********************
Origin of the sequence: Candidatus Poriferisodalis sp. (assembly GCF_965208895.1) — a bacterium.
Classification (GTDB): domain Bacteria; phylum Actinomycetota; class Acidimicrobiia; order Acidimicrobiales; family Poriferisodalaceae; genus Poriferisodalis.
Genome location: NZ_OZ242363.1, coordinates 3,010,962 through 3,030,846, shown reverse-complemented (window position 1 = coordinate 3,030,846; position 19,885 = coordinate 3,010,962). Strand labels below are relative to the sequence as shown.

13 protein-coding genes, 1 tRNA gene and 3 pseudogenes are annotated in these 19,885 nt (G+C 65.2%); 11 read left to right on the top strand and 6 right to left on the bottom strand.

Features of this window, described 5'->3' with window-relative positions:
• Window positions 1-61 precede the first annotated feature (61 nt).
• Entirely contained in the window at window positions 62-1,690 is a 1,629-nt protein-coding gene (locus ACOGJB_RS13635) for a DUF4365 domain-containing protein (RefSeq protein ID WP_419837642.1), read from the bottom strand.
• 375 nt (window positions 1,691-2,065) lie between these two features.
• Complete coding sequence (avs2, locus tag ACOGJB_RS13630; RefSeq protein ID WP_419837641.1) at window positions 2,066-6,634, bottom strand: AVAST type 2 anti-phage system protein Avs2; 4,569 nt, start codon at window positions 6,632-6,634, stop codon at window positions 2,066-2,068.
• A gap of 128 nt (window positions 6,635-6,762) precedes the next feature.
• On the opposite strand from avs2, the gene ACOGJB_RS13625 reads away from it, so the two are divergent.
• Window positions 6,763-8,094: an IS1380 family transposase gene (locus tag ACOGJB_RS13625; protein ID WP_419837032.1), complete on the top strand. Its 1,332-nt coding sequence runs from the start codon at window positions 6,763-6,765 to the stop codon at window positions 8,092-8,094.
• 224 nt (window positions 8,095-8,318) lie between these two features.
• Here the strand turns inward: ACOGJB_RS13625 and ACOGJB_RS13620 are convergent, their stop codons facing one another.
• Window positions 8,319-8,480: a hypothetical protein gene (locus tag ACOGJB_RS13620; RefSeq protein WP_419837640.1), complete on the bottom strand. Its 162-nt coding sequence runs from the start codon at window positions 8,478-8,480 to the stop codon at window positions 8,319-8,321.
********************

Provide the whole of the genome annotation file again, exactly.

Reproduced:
Origin of the sequence: Candidatus Poriferisodalis sp. (assembly GCF_965208895.1) — a bacterium.
Classification (GTDB): domain Bacteria; phylum Actinomycetota; class Acidimicrobiia; order Acidimicrobiales; family Poriferisodalaceae; genus Poriferisodalis.
Genome location: NZ_OZ242363.1, coordinates 3,010,962 through 3,030,846, shown reverse-complemented (window position 1 = coordinate 3,030,846; position 19,885 = coordinate 3,010,962). Strand labels below are relative to the sequence as shown.

13 protein-coding genes, 1 tRNA gene and 3 pseudogenes are annotated in these 19,885 nt (G+C 65.2%); 11 read left to right on the top strand and 6 right to left on the bottom strand.

Features of this window, described 5'->3' with window-relative positions:
• Window positions 1-61 precede the first annotated feature (61 nt).
• Entirely contained in the window at window positions 62-1,690 is a 1,629-nt protein-coding gene (locus ACOGJB_RS13635) for a DUF4365 domain-containing protein (RefSeq protein ID WP_419837642.1), read from the bottom strand.
• 375 nt (window positions 1,691-2,065) lie between these two features.
• Complete coding sequence (avs2, locus tag ACOGJB_RS13630; RefSeq protein ID WP_419837641.1) at window positions 2,066-6,634, bottom strand: AVAST type 2 anti-phage system protein Avs2; 4,569 nt, start codon at window positions 6,632-6,634, stop codon at window positions 2,066-2,068.
• A gap of 128 nt (window positions 6,635-6,762) precedes the next feature.
• On the opposite strand from avs2, the gene ACOGJB_RS13625 reads away from it, so the two are divergent.
• Window positions 6,763-8,094: an IS1380 family transposase gene (locus tag ACOGJB_RS13625; protein ID WP_419837032.1), complete on the top strand. Its 1,332-nt coding sequence runs from the start codon at window positions 6,763-6,765 to the stop codon at window positions 8,092-8,094.
• 224 nt (window positions 8,095-8,318) lie between these two features.
• Here the strand turns inward: ACOGJB_RS13625 and ACOGJB_RS13620 are convergent, their stop codons facing one another.
• Window positions 8,319-8,480: a hypothetical protein gene (locus tag ACOGJB_RS13620; RefSeq protein WP_419837640.1), complete on the bottom strand. Its 162-nt coding sequence runs from the start codon at window positions 8,478-8,480 to the stop codon at window positions 8,319-8,321.